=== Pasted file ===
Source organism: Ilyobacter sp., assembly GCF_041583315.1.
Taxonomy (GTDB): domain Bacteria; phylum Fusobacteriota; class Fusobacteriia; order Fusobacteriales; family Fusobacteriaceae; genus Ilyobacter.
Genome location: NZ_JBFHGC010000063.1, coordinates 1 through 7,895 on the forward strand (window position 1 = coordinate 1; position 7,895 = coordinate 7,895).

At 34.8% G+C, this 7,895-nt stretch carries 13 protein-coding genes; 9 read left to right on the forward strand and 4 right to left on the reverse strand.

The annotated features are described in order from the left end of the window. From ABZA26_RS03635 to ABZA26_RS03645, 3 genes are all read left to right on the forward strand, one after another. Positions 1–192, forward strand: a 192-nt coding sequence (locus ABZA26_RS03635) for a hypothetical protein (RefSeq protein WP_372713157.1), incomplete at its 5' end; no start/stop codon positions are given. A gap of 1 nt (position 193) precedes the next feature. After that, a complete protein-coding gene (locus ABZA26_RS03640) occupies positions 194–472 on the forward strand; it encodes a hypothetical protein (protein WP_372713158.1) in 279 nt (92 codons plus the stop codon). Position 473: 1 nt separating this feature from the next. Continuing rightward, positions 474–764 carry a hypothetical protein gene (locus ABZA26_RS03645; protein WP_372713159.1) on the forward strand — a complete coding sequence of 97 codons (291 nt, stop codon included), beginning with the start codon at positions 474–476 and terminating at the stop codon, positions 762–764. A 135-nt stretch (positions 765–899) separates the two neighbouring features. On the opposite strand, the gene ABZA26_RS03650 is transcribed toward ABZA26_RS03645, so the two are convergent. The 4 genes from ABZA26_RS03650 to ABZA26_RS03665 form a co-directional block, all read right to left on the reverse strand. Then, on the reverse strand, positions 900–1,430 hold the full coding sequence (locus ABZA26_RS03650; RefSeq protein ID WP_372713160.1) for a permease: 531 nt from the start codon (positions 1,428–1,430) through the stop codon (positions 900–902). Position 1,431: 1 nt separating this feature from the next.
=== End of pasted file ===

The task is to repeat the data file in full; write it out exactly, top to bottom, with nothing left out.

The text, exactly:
Source organism: Ilyobacter sp., assembly GCF_041583315.1.
Taxonomy (GTDB): domain Bacteria; phylum Fusobacteriota; class Fusobacteriia; order Fusobacteriales; family Fusobacteriaceae; genus Ilyobacter.
Genome location: NZ_JBFHGC010000063.1, coordinates 1 through 7,895 on the forward strand (window position 1 = coordinate 1; position 7,895 = coordinate 7,895).

At 34.8% G+C, this 7,895-nt stretch carries 13 protein-coding genes; 9 read left to right on the forward strand and 4 right to left on the reverse strand.

The annotated features are described in order from the left end of the window. From ABZA26_RS03635 to ABZA26_RS03645, 3 genes are all read left to right on the forward strand, one after another. Positions 1–192, forward strand: a 192-nt coding sequence (locus ABZA26_RS03635) for a hypothetical protein (RefSeq protein WP_372713157.1), incomplete at its 5' end; no start/stop codon positions are given. A gap of 1 nt (position 193) precedes the next feature. After that, a complete protein-coding gene (locus ABZA26_RS03640) occupies positions 194–472 on the forward strand; it encodes a hypothetical protein (protein WP_372713158.1) in 279 nt (92 codons plus the stop codon). Position 473: 1 nt separating this feature from the next. Continuing rightward, positions 474–764 carry a hypothetical protein gene (locus ABZA26_RS03645; protein WP_372713159.1) on the forward strand — a complete coding sequence of 97 codons (291 nt, stop codon included), beginning with the start codon at positions 474–476 and terminating at the stop codon, positions 762–764. A 135-nt stretch (positions 765–899) separates the two neighbouring features. On the opposite strand, the gene ABZA26_RS03650 is transcribed toward ABZA26_RS03645, so the two are convergent. The 4 genes from ABZA26_RS03650 to ABZA26_RS03665 form a co-directional block, all read right to left on the reverse strand. Then, on the reverse strand, positions 900–1,430 hold the full coding sequence (locus ABZA26_RS03650; RefSeq protein ID WP_372713160.1) for a permease: 531 nt from the start codon (positions 1,428–1,430) through the stop codon (positions 900–902). Position 1,431: 1 nt separating this feature from the next.